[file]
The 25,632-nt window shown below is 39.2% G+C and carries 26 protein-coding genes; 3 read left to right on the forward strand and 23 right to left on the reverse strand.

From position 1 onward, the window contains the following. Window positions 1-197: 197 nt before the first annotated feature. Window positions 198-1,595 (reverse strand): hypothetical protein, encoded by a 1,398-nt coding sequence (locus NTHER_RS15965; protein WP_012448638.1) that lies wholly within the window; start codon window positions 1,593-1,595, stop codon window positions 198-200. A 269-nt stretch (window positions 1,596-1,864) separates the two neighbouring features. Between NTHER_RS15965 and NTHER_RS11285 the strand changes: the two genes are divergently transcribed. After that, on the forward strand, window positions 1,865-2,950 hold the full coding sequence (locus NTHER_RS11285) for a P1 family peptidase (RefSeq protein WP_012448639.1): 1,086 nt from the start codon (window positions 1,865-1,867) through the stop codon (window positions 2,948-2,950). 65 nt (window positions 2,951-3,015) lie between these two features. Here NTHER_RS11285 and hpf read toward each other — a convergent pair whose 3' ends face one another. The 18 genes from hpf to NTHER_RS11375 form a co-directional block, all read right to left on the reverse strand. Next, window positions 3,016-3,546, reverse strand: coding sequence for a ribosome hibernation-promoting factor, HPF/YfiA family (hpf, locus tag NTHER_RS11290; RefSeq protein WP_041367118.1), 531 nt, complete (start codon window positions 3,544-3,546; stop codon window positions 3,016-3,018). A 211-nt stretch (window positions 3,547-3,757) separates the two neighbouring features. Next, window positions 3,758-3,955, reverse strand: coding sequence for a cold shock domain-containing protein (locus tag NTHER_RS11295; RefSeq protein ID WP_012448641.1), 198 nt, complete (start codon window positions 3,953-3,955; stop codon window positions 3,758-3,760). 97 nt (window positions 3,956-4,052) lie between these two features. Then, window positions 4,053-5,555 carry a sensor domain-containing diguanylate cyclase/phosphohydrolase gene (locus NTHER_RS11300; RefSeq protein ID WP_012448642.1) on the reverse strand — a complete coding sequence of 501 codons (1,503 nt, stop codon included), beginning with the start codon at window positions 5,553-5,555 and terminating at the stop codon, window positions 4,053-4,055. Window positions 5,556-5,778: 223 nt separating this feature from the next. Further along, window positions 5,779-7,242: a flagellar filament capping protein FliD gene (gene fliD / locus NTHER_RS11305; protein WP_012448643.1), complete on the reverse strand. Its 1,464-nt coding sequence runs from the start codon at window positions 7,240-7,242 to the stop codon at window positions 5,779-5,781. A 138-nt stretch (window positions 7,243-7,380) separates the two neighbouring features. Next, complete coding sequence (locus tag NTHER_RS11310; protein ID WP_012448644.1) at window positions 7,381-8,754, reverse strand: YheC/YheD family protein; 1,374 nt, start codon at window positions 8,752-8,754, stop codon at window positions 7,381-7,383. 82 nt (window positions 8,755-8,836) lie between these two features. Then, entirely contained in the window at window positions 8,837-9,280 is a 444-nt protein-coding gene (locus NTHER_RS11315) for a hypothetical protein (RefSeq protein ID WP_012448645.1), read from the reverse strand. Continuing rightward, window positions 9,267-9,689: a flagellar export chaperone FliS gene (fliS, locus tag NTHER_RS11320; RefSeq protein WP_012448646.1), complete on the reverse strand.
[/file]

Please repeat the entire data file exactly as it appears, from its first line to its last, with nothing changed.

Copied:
The 25,632-nt window shown below is 39.2% G+C and carries 26 protein-coding genes; 3 read left to right on the forward strand and 23 right to left on the reverse strand.

From position 1 onward, the window contains the following. Window positions 1-197: 197 nt before the first annotated feature. Window positions 198-1,595 (reverse strand): hypothetical protein, encoded by a 1,398-nt coding sequence (locus NTHER_RS15965; protein WP_012448638.1) that lies wholly within the window; start codon window positions 1,593-1,595, stop codon window positions 198-200. A 269-nt stretch (window positions 1,596-1,864) separates the two neighbouring features. Between NTHER_RS15965 and NTHER_RS11285 the strand changes: the two genes are divergently transcribed. After that, on the forward strand, window positions 1,865-2,950 hold the full coding sequence (locus NTHER_RS11285) for a P1 family peptidase (RefSeq protein WP_012448639.1): 1,086 nt from the start codon (window positions 1,865-1,867) through the stop codon (window positions 2,948-2,950). 65 nt (window positions 2,951-3,015) lie between these two features. Here NTHER_RS11285 and hpf read toward each other — a convergent pair whose 3' ends face one another. The 18 genes from hpf to NTHER_RS11375 form a co-directional block, all read right to left on the reverse strand. Next, window positions 3,016-3,546, reverse strand: coding sequence for a ribosome hibernation-promoting factor, HPF/YfiA family (hpf, locus tag NTHER_RS11290; RefSeq protein WP_041367118.1), 531 nt, complete (start codon window positions 3,544-3,546; stop codon window positions 3,016-3,018). A 211-nt stretch (window positions 3,547-3,757) separates the two neighbouring features. Next, window positions 3,758-3,955, reverse strand: coding sequence for a cold shock domain-containing protein (locus tag NTHER_RS11295; RefSeq protein ID WP_012448641.1), 198 nt, complete (start codon window positions 3,953-3,955; stop codon window positions 3,758-3,760). 97 nt (window positions 3,956-4,052) lie between these two features. Then, window positions 4,053-5,555 carry a sensor domain-containing diguanylate cyclase/phosphohydrolase gene (locus NTHER_RS11300; RefSeq protein ID WP_012448642.1) on the reverse strand — a complete coding sequence of 501 codons (1,503 nt, stop codon included), beginning with the start codon at window positions 5,553-5,555 and terminating at the stop codon, window positions 4,053-4,055. Window positions 5,556-5,778: 223 nt separating this feature from the next. Further along, window positions 5,779-7,242: a flagellar filament capping protein FliD gene (gene fliD / locus NTHER_RS11305; protein WP_012448643.1), complete on the reverse strand. Its 1,464-nt coding sequence runs from the start codon at window positions 7,240-7,242 to the stop codon at window positions 5,779-5,781. A 138-nt stretch (window positions 7,243-7,380) separates the two neighbouring features. Next, complete coding sequence (locus tag NTHER_RS11310; protein ID WP_012448644.1) at window positions 7,381-8,754, reverse strand: YheC/YheD family protein; 1,374 nt, start codon at window positions 8,752-8,754, stop codon at window positions 7,381-7,383. 82 nt (window positions 8,755-8,836) lie between these two features. Then, entirely contained in the window at window positions 8,837-9,280 is a 444-nt protein-coding gene (locus NTHER_RS11315) for a hypothetical protein (RefSeq protein ID WP_012448645.1), read from the reverse strand. Continuing rightward, window positions 9,267-9,689: a flagellar export chaperone FliS gene (fliS, locus tag NTHER_RS11320; RefSeq protein WP_012448646.1), complete on the reverse strand.